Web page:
Forgiveness vs. Restoration
What does forgiveness mean to you?
Throughout my life I have heard people say that forgiveness is a requirement for Christians, which is very true.
But sometimes the definition of forgiveness gets misconstrued with the definition of restoration.
All people, believers and non-believers alike, have had someone betray them or stab them in the back.
Whether it is a colleague, friend, family member or foe, we all have stories of how someone tried to do us dirty.
If we are not careful, the fact that someone did us dirty could eat at us and become consuming.
In one of his “Madea” movies, entertainment mogul Tyler Perry said that there are people buried in the ground that still have control over people in the land of the living because they cannot let go of a perceived betrayal.
As Christians, we are often taught that in order to receive forgiveness, we have to forgive others.
But people have to realize that forgiveness does not necessarily mean fully restoring the relationship.
Some relationships, whether in the workplace or in a romantic relationship, need to be severed because they are not good for you.
Often God shows you who someone is via betrayal to let you know that that person is not good for you.
That person might hold you back from progressing on the job.
That person might not be the right mate for you.
In those cases, that person should be forgiven for anything that they may have done to hurt you.
But those relationships should not be fully restored.
In the classic 1961 movie “A Raisin in the Sun,” Walter Lee Younger (Sidney Poitier) received money from his dead father’s insurance policy.
Instead of buying a house for his wife, son and mother, he decided to invest in a liquor store with his buddy, Willie (Roy Glenn).
But when Walter Lee gave Willie the money to put down as a down payment on the liquor store, Willie ran off with the money leaving the Younger family still stuck in poverty.
While that type of scam is hard to overcome, if this had been a real life story, Walter Lee should have forgiven Willie and even reconciled with his friend.
But that does not mean that the friendship should be fully restored.
For example, I do not believe Walter Lee should have ever considered going into business with Willie again.
However, Walter Lee should not hold on to any grudges because that would only hurt Walter Lee.
Some people should not be a full part of your life and that is O.K.
Although all relationships do not need restoration that does not mean it is O.K. to walk around with a grudge over some perceived slight.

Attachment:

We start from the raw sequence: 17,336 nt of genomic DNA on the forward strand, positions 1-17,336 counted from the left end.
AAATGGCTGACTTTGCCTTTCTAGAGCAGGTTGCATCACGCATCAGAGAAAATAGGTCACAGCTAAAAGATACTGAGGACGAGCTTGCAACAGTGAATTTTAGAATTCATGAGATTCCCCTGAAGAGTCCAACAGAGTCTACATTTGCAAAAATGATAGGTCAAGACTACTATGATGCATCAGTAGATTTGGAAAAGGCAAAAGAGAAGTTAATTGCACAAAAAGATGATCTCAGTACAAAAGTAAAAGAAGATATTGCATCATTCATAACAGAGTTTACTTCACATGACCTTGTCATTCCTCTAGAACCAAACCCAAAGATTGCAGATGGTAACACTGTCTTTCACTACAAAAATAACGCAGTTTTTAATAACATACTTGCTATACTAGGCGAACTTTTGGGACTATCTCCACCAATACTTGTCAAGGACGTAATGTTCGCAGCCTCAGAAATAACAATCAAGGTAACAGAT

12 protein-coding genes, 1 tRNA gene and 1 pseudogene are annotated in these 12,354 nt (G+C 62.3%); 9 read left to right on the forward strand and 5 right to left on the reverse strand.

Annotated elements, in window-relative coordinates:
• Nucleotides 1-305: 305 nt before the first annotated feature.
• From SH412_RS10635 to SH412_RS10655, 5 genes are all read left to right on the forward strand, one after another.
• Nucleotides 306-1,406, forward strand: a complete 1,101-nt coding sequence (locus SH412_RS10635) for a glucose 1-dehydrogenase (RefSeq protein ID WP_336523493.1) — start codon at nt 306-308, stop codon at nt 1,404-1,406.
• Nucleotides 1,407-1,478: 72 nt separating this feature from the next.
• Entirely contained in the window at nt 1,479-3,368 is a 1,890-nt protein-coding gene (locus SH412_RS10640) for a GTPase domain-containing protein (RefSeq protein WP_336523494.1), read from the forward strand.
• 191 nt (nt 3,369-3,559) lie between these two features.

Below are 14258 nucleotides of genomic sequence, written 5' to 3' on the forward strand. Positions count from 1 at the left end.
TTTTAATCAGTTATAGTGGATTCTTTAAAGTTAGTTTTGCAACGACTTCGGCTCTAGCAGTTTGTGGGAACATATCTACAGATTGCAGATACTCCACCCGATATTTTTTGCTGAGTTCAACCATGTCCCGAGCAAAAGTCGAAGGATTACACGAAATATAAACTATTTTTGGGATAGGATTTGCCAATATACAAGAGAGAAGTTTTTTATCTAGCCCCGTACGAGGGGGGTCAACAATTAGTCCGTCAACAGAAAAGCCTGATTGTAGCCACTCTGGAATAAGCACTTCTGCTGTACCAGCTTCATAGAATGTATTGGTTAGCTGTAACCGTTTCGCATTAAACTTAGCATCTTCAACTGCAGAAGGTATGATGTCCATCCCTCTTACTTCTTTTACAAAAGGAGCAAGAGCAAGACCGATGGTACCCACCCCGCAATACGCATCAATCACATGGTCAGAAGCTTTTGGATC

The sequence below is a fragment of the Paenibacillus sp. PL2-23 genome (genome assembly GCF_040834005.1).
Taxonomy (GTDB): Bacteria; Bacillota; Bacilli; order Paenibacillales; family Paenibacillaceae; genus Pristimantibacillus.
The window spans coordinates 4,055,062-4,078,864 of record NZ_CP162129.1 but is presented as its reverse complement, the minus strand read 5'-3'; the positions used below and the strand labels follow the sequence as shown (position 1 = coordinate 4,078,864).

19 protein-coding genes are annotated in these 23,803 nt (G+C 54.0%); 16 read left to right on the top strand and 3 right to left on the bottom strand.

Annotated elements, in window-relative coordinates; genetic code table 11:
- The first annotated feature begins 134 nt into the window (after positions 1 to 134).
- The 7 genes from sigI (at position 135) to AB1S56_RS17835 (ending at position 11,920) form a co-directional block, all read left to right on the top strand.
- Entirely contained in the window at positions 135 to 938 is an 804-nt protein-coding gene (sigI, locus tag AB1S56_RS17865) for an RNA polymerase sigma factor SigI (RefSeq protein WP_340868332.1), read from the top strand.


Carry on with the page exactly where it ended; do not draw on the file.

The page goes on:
God is simply not taking everyone with you.
Therefore, leave them behind and move forward.
But some relationships deserve restoration.
The key is discerning which relationships are for a season and a reason and which ones are for a lifetime.
Some people will stab you in the back but will learn from the error of their ways.
If a person proves himself or herself trustworthy again, they might deserve restoration.
On PsychologyToday.com, clinical psychologist Ryan Howes wrote, “It’s evident that many people misunderstand forgiveness. They assume that forgiveness requires making up with the person who hurt you—sitting down with the perpetrator, talking it through, and hugging it out. They believe that forgiveness is the same as reconciliation.
“Truth is, they’re not the same. They’re related, but not the same. Let’s say a good friend does something horrible. She kicks your dog or kisses your date or destroys your reputation. Then she moves out of the country or ceases all contact. Or dies. What happens now?
“Can you forgive? Can you reconcile? My response: You can still forgive. Reconciliation is a separate issue.”
But that’s not a terrible thing.
People often correctly say that forgiveness is for you, not the person who offended you.
If you walk around upset about what someone did to you 10 years ago, that stress and anger would only hurt you.
That anger will not hurt the offending party.
Chances are they do not even know you are mad at them.
If they do know, they probably do not even care.
Therefore, if forgiveness is for you then restoration should be for you too.
If restoring a relationship with a person that cannot be trusted hurts you, why do it?
You can forgive someone and have love for that person.
But you can love them from afar.
We are not talking about people who just made a mistake and hurt your feelings because they had a bad day.
Human beings are flawed and can sometimes hurt you even if they are not trying to hurt you.
We are talking about people who do not have your best interest in mind.
Those people do not deserve restoration.
They deserve forgiveness and reconciliation.
However, you can still avoid them if they bring out the worst in you.
What if you overcame a life of crime or substance abuse?
Your old friend could have gotten you into some precarious predicaments in the past.
But now that you have turned your life around, you can love them but in a socially distanced type of way.
However, even if you distance yourself from a person that caused you pain, if you are still upset about what they did to you, forgiveness has not happened.
Howes wrote, “Holding a grudge imprisons you. Forgiveness sets you free. In fact, the health benefits of forgiveness are so clear, holding a grudge seems self-destructive by contrast.”
As a result, we should always forgive, no matter how awful the offense.
However, use discernment when it comes to restoration.
Some people from our past are not good for our present or future.
But when you leave someone in the past, make sure to leave the grudge there too.